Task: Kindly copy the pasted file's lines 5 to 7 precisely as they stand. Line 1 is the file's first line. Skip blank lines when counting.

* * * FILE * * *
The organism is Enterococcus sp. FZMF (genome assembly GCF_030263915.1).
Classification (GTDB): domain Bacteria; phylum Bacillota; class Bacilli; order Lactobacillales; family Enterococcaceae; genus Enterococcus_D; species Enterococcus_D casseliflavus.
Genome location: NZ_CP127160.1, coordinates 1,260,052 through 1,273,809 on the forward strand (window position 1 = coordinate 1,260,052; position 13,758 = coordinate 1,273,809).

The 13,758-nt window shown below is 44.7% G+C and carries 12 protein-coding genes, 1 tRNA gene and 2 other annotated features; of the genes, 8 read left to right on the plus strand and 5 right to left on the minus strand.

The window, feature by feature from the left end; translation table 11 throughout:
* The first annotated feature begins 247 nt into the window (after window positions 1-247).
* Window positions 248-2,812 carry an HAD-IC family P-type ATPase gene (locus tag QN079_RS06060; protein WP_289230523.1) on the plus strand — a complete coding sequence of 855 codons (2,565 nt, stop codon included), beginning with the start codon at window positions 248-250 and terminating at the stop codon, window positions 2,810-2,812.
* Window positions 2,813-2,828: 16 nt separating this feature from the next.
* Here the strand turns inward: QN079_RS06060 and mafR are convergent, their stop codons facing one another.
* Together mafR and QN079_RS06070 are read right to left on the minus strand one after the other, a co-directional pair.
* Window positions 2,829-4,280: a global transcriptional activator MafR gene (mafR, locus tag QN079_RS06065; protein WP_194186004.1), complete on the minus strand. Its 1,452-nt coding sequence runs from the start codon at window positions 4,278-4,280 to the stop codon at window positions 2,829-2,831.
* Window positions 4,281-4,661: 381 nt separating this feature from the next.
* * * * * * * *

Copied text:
The window, feature by feature from the left end; translation table 11 throughout:
* The first annotated feature begins 247 nt into the window (after window positions 1-247).
* Window positions 248-2,812 carry an HAD-IC family P-type ATPase gene (locus tag QN079_RS06060; protein WP_289230523.1) on the plus strand — a complete coding sequence of 855 codons (2,565 nt, stop codon included), beginning with the start codon at window positions 248-250 and terminating at the stop codon, window positions 2,810-2,812.